Personal communicators are worn by all Starfleet crew members and perform many important functions,
including planet-to-ship transmissions.
During the 23rd century, communicators were separate devices before being intergrated into the Starfleet
insignia worn on the left side of crew members' uniforms. In the 2260s the communicator was an oblong black
box that was small enough to fit in the palm of one hand. It was constructed of three parts: the upper body
shell, the lower body shell, and the antenna. The upper and lower halves of the black box were separated by
a lighter colored narrow metal strip. In either century, the communicator is an indispensable piece of basic
equipment, and is worn at all times.
Eariler generations of communicators used a gold-colored antenna lattice that was built into the upper body
shell via a single hinge. When the antenna was raised, the communicator made an audible signal to indicate
it was ready to use. Under the antenna was the speaker/microphone, two control switches, three status lights,
and a vent. A transmit/receive switch was on the left, and a channel selector on the right. Communicator
status was shown by three lights set in a line between the speaker/microphone and the switches. The red
light indicated the equipment was active was positioned in the center. The yellow transmit light was on the
left, and the blue receive light was on the right. During the 2270s communicators were smaller and worn on
the wrist. The control interface was on the inside of the arm side.
The modern communicator is made of a crystalline composite of silicon, beryllium, carbon 70, and gold, and
has a protective casing made of micromilled duranium coasted with gold and silver alloys. For aesthetic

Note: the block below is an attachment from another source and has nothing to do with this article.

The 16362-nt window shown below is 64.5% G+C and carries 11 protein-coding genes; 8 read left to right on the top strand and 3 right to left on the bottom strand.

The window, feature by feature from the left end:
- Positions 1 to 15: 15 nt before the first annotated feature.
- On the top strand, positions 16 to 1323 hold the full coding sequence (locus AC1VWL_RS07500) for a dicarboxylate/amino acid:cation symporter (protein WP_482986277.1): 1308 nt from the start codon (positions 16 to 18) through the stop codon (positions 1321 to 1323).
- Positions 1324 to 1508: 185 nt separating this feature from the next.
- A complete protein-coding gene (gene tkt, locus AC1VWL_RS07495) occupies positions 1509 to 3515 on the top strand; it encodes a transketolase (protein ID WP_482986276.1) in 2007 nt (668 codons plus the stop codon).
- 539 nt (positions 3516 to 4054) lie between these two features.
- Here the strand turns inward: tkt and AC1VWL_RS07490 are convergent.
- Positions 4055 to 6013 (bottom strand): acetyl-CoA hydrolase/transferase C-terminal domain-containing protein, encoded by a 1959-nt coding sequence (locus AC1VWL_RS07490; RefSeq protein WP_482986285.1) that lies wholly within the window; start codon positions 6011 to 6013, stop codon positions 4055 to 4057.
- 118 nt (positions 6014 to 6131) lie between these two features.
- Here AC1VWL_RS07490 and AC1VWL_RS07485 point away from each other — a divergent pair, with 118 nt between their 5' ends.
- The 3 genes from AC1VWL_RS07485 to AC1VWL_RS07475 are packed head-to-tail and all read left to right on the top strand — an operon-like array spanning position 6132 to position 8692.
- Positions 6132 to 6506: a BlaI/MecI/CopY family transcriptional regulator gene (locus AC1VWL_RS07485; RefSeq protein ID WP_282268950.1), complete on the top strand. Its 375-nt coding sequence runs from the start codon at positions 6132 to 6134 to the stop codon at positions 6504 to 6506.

purposes, it is fashioned in the shape of the Starfleet emblem. Underneath the duranium casing there is a
set of complex components powered by a sarium krellide crystal that supplies enough power for two weeks' use.
When the crystal is almost exhausted it produces an audible oscillation, and power can be restored by
The main component in the communicator is the subspace transceiver assembly (STA), which incorporates an
analog-to-digital voice encoder and a low power subspace field emitter. The communicator's STA does not
make use of the wide range of data input channels that are so important in PADDs and tricorders. Because
of the STA's small size and low power levels, it can only generate a relatively weak subspace field.
Transmissions between personal communicators have a range of approximately 500 kilometers, and this can
be affected by local factors such as EM levels.
The ship's short-range transceivers are used to extend the range of the communicator by picking up its
low power signals and sending back high power signals. This makes possible transmissions of up to
60,000 kilometers; this is enough to establish ship-to-surface communications, as a vessel generally
orbits at distances of 40,000 kilometers. The communicator is actived with a simple tap and issues an